Companies throughout the world in a variety of industries – from railroads and steel mills to cosmetics and food manufacturing – have installed oil/water separators to aid with water recycling and wastewater treatment. Proper oil water separation is a key component to operational success for industrial facilities and now more than ever these manufacturers continuously look for efficient and effective solutions to separate oil and water in their everyday processes.
Wastewater often contains water, oils, fats, greases, and by-products from various industrial processes, such as coolants containing shaved metal pieces in CNC machining, fat, and trimmings following equipment cleaning in meat processing, and hydraulic oils mixed with dirt in heavy vehicle washing. Before wastewater can be recycled or discharged to municipal water treatment plants, the fats, greases, and/or oils contained in the wastewater must be separated and removed. Oil water separators are designed to separate oil and suspended solids from industrial wastewater; however, some industrial facilities find there are a number of variables that impact how well the separator functions.
Variables Affecting Oil/Water Separator Performance
- Proper Design
Oil/water separators must be designed to accommodate established maximum flow rates as well as variables such as stormwater runoff, so the flow doesn’t exceed design capacity. Excessive drainage of stormwater to an oil/water separator could significantly impair its operation and efficiency.1
- Frequency of Maintenance
To function properly, oil/water separators require ongoing service and maintenance by trained personnel. Frequent system inspections are necessary to prevent operational and mechanical failures that may cause leaks or accidental discharge of oil into water.2
- Emulsifying Agents
In many industries, detergents and soaps are used to remove oily grime from equipment or vehicles. However, wastewater containing detergents and soaps emulsify with the oil and significantly slow down the oil water separation. And excessive use of detergents can render a separator ineffective by completely emulsifying oils into the wastewater stream, allowing them to pass through the separator.
- Sludge Build-up
Over time, oil accumulates in the sump and combines with dirt and particles creating a sludge build-up that is heavier than water. The oily sludge falls to the bottom of the sump where it is then pumped through downstream oil/water separators getting trapped inside the piping, oil water separator media, and auxiliary controls causing an interruption in the facility’s monitoring equipment, ultimately increasing operating and maintenance costs.
- Oil Build-up on the Surface of the Oil Water Separator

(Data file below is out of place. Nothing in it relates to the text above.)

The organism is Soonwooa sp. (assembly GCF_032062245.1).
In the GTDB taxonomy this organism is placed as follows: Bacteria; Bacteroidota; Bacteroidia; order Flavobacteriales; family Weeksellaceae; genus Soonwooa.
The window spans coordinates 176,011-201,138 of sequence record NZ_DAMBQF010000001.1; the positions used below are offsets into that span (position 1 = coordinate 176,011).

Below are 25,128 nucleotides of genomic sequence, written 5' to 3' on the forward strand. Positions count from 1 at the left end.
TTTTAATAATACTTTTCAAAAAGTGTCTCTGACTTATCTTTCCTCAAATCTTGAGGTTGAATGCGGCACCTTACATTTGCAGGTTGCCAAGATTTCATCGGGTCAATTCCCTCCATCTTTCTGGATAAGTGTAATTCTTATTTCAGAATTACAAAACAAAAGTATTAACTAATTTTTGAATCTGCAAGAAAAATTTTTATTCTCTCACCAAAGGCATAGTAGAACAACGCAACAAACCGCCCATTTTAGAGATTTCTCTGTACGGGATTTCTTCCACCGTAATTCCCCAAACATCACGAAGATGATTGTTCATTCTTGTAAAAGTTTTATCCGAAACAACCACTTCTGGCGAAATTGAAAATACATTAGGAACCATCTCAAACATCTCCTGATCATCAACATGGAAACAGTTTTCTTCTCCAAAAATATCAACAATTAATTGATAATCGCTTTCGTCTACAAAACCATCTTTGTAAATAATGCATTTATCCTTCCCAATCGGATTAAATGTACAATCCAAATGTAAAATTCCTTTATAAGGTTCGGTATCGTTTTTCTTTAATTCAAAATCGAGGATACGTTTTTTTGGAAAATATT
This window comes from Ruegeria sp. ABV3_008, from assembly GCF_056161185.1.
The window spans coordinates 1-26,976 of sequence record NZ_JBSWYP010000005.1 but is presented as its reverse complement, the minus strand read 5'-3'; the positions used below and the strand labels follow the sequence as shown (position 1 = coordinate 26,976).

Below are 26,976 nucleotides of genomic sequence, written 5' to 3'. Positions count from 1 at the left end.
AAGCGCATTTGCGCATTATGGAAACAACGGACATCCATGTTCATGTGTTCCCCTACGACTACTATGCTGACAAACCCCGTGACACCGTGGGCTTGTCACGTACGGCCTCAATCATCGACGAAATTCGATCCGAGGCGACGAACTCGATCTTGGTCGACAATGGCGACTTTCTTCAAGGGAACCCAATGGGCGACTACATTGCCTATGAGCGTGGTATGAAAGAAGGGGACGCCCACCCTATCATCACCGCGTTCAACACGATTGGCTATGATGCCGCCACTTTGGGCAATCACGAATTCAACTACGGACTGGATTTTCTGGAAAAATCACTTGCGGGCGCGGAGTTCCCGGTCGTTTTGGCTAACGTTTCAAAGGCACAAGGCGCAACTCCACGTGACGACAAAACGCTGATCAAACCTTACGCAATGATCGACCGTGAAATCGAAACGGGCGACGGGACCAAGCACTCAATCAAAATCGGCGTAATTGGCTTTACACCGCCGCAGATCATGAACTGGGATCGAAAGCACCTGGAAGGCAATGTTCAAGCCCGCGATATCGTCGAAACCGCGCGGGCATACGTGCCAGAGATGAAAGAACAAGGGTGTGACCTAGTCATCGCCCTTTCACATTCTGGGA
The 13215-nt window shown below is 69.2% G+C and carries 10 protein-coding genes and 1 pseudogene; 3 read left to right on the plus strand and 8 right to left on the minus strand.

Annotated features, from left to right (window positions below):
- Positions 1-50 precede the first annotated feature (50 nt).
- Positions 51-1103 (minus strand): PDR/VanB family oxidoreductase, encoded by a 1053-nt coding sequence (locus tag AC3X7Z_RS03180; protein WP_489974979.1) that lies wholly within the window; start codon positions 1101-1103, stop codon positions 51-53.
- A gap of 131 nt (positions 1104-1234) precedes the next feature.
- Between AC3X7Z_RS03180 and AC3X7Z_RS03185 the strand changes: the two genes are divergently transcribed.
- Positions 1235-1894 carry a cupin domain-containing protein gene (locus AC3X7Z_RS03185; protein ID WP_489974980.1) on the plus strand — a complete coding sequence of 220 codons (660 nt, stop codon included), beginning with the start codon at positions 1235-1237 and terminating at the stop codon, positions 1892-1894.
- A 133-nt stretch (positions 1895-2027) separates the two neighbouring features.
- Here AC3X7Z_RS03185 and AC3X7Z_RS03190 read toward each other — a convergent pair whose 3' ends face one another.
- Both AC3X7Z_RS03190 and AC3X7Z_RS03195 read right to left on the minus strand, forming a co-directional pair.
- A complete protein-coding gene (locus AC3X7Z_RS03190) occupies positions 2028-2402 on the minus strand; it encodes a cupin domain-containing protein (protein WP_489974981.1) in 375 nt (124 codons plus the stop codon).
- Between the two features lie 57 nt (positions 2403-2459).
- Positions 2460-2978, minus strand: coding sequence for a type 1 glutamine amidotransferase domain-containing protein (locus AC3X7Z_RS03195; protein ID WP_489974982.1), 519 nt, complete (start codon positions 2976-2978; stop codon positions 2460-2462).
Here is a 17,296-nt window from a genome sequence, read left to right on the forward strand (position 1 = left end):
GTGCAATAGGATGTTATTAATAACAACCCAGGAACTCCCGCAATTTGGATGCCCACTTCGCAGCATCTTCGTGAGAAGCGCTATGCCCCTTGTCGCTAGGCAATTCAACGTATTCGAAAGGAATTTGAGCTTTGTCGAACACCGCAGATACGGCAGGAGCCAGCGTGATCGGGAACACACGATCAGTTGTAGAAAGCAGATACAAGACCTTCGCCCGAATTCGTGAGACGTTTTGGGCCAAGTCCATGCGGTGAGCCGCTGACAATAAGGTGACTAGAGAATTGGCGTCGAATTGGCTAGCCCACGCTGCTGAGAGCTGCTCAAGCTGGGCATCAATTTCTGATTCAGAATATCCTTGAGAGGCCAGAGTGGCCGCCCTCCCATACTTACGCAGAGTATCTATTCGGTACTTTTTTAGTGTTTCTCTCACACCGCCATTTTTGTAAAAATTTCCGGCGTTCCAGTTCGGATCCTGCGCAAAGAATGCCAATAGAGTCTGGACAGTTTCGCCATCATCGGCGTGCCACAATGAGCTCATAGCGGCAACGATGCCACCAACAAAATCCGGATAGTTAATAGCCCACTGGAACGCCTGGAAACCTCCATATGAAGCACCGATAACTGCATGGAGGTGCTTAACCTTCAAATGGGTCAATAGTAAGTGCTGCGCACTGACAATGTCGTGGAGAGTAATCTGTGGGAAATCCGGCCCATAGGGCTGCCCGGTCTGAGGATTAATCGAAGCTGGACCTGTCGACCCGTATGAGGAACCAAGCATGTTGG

Traditional oil water separators allow the oil to rise to the top and exit through a slotted pipe or overflow weir into a collection vessel. These methods require monitoring and manual adjustment, demanding time, and labor from maintenance personnel. If left unmonitored, which most seem to be, a layer of oil can build up on the surface, causing a host of other maintenance and performance problems, including:
- Lack of oxygen from reaching the water’s surface, resulting in the formation of anaerobic bacteria that can cause skin irritation, clog coalescing media, and emit foul odors.
- Heavy sludge formation on the top oil layer of the oil water separator from dirt and debris collecting in the oil. Eventually, the surface sludge tends to sink, affecting the performance of coalescing media and disrupting the operation of the separator.
- Risk of oil “flush out” … where any sudden or heavy inflow of water (for example, from an increase in production or from stormwater) can exceed the separator’s capacity, washing out the oil layer that has gathered on top and causing it to mix with the clean effluent.
- “Crowding” … where the oil layer takes up an increasing space in the separation chamber, reducing the overall separation area and thus reducing the functionality and efficiency of the separation process.
Faced with challenges like these, organizations often struggle with how to best optimize the performance of oil/water separators, so we put our decades of application knowledge to work. Our engineers identified a commonality within the five variables affecting oil/water separator performance, unintended oil escaping the oil water separator. Recognizing this operational inefficiency, Oil Skimmers, Inc. developed the concept of Active Oil Removal™ to prevent residual oil inadvertently entering downstream.
Active Oil Removal™ provides continuous oil removal from the water’s surface at the point of separation ultimately reducing equipment maintenance needs, improving operations of down-the-line filtration equipment, enhancing environmental compliance, and increasing cost savings. The integration of a Brill® Type Oil Skimmer with a Free-Floating Collector Tube™ has been incorporated into several existing oil water separators and has proven to maximize the effectiveness of oil water separators within a variety of applications.
Our oil removal experts are a phone call away and would love to learn more about your application. With our team of engineers, and variety of mounting options available to fit your application, we are confident a solution is waiting for you.
Contact us today @ 440-237-4600 or visit Brill® Tube Type Oil Skimmers to learn more!
1 US Army Corps of Engineers (January, 2010). AED Design Requirements: Oil/WaterSeparators
2 US Army Corps of Engineers (January, 2010). AED Design Requirements: Oil/WaterSeparators